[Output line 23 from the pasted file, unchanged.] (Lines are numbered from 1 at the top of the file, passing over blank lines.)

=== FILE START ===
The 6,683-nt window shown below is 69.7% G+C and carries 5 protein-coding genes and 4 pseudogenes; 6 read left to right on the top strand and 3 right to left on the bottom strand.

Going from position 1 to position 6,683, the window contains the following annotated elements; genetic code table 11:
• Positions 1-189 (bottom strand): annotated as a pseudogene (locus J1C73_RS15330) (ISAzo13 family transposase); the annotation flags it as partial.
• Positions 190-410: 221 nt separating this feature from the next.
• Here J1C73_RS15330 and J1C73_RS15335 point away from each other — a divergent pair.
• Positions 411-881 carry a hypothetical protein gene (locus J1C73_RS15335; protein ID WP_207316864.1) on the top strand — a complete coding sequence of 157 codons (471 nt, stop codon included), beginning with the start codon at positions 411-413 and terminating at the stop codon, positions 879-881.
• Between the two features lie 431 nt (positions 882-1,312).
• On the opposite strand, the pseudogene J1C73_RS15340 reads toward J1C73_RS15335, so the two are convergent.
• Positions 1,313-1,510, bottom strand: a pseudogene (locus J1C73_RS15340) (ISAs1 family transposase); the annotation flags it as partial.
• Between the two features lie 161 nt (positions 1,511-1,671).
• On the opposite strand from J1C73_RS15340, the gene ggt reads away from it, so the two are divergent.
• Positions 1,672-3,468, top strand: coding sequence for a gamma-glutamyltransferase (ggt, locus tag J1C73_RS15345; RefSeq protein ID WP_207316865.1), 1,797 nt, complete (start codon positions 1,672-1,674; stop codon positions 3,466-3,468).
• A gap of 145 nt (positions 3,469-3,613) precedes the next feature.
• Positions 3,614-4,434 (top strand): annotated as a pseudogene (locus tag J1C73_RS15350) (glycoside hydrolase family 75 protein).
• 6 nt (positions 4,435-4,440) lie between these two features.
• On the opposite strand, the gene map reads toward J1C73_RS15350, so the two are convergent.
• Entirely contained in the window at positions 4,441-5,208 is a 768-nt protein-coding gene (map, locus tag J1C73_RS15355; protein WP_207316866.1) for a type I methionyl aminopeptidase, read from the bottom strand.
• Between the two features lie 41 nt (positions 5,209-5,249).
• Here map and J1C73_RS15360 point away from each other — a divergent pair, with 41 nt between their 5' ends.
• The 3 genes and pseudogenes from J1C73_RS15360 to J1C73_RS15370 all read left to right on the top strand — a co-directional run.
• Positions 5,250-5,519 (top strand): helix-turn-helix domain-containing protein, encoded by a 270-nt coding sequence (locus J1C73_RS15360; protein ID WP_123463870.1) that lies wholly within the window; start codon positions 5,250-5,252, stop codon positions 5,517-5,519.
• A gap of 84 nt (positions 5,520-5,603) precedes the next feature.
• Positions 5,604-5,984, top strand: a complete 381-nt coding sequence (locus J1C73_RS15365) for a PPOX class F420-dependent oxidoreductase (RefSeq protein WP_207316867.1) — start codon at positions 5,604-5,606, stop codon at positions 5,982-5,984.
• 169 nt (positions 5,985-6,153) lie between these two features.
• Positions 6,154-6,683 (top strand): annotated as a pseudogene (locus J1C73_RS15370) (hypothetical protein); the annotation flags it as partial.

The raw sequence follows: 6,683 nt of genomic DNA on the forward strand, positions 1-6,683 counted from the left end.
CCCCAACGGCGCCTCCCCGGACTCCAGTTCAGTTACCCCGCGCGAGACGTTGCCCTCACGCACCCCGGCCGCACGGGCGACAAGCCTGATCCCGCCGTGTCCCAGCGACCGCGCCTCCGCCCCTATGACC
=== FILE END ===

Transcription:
• Positions 5,604-5,984, top strand: a complete 381-nt coding sequence (locus J1C73_RS15365) for a PPOX class F420-dependent oxidoreductase (RefSeq protein WP_207316867.1) — start codon at positions 5,604-5,606, stop codon at positions 5,982-5,984.